his morning we take a hiatus from Mark’s gospel and plunge head first into John’s account of Jesus feeding the multitudes. The story of the feeding of the 5,000 is one that is told in all four gospels; Matthew and Mark also tell separately of the feeding of the 4,000 which is suspiciously similar. This is obviously an important story—one of feeding very hungry people and where Jesus makes something out of nothing. But I would rather not focus on the actual miracle account of the story. Rather I will focus on the overall message of how hunger, feeding people and how our feelings of inadequacy can be an opportunity for God to open us up to understand that we are in fact enough.
HUNGER: We are born hungry. Our first instinct out of the womb is to want nourishment. And, throughout our lives we eat and are satisfied until we are yet hungry again. Hunger is incessant, it is complex and sometimes it is downright conflicting. Sometimes we look for ways to be comfortable or overly satisfied with food. Other times, we try to keep hunger at bay. Some of us actually spend time and effort to make hunger go away, actually hurting our bodies. “I’m hungry, so I’ll go for a walk. I stuffed myself at lunch so I am going to skip dinner. I won’t eat at all today.” These are just some of the ways in which we play games with food, manipulating our minds into thinking that we don’t need food when we really do.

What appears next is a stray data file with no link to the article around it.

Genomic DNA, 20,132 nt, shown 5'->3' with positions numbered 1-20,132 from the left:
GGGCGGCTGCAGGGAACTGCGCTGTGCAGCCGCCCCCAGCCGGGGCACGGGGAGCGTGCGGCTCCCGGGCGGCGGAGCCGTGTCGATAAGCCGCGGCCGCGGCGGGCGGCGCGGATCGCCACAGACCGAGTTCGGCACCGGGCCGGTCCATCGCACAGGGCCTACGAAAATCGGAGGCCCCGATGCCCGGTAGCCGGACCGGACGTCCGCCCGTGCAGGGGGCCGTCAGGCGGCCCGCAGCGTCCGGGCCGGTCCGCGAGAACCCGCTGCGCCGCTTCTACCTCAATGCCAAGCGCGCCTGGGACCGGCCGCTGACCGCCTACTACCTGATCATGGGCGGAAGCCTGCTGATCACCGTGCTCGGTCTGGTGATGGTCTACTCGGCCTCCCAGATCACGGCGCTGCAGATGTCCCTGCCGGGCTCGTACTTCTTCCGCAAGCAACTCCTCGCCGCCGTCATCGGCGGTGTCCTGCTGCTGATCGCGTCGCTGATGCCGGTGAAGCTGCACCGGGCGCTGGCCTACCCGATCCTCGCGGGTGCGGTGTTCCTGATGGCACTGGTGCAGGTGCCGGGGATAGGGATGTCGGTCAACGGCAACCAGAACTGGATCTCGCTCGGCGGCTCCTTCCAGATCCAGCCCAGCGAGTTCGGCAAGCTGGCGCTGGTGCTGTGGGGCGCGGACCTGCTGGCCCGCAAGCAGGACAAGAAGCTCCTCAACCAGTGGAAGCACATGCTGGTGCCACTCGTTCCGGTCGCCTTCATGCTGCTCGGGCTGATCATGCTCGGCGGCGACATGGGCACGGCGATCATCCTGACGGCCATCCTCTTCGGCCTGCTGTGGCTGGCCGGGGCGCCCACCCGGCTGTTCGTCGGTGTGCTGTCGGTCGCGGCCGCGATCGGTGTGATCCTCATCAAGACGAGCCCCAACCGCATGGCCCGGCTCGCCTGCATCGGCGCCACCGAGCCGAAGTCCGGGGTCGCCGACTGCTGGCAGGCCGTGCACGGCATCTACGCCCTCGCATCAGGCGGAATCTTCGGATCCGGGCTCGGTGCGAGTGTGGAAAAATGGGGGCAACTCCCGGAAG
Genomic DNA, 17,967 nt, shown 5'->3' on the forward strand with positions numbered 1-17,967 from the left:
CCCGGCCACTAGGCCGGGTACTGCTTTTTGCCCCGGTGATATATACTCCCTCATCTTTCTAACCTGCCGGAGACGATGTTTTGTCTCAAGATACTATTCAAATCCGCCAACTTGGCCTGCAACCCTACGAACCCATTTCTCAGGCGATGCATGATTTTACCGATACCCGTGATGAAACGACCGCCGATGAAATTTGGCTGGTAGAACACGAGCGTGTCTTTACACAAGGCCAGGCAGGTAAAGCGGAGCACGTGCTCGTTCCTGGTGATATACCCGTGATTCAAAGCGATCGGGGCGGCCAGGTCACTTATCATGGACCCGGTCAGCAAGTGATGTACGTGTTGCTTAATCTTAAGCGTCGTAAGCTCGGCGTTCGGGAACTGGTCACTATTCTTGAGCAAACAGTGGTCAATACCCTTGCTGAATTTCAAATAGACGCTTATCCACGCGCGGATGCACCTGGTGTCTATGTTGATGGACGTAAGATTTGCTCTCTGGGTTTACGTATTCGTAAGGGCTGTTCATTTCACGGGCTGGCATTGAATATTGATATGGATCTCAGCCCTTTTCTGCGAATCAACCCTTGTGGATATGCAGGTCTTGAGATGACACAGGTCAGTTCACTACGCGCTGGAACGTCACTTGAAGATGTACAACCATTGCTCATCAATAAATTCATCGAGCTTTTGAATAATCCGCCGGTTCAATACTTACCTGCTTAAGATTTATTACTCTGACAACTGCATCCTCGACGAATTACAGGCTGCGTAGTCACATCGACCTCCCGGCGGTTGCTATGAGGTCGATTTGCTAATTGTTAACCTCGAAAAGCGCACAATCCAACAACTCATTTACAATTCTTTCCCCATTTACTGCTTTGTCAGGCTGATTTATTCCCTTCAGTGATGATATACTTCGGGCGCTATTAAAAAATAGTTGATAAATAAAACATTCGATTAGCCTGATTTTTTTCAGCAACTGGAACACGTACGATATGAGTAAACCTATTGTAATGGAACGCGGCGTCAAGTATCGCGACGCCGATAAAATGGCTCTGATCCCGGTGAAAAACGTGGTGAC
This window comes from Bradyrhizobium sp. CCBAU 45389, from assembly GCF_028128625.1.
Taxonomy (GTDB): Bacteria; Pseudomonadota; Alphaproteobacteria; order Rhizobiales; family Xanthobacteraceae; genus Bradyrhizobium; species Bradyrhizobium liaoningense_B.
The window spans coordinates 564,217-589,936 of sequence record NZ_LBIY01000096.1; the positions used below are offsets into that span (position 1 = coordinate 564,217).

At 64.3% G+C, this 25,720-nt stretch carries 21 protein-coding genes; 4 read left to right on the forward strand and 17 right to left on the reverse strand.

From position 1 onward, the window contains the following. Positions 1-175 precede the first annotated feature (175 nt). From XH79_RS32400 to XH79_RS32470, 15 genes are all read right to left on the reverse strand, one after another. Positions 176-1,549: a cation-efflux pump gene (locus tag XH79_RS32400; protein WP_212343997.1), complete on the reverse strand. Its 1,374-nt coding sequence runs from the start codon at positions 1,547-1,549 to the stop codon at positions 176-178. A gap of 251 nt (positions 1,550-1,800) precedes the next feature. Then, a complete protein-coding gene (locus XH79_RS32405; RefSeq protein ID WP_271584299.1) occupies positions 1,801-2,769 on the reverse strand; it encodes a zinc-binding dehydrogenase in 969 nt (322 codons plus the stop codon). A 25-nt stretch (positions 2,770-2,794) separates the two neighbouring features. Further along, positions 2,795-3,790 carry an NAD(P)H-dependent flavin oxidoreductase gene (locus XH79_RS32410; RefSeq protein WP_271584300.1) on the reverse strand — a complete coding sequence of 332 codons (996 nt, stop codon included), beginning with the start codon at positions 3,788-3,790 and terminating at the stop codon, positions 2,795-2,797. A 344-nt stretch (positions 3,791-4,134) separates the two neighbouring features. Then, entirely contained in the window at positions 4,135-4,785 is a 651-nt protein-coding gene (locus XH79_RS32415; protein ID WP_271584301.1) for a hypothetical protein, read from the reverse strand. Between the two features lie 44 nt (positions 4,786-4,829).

FEEDING: I find it interesting that in John’s version of this story Jesus is the one who asks, “Where are we going to buy bread for all these people?” In the other three gospels it is the other way around. Jesus knew what he was going to do, but he wanted to test Phillip. It is scary when a person in a much high capacity than ourselves looks at us and asks, “So, what are we gonna do here?” And, that’s what Jesus was doing with the disciples. How are we going to feed these kazillion people when we don’t have any food here? To which the disciples start devising ways they can solve this. They say in so many words, “Well, let’s see, our budget is quite small, half a year’s paycheck won’t cut it. No, we don’t have the kind of resources that will take care of all these people.” I’m sure at this point Jesus is rolling his eyes knowing full well that conventional tactics won’t work.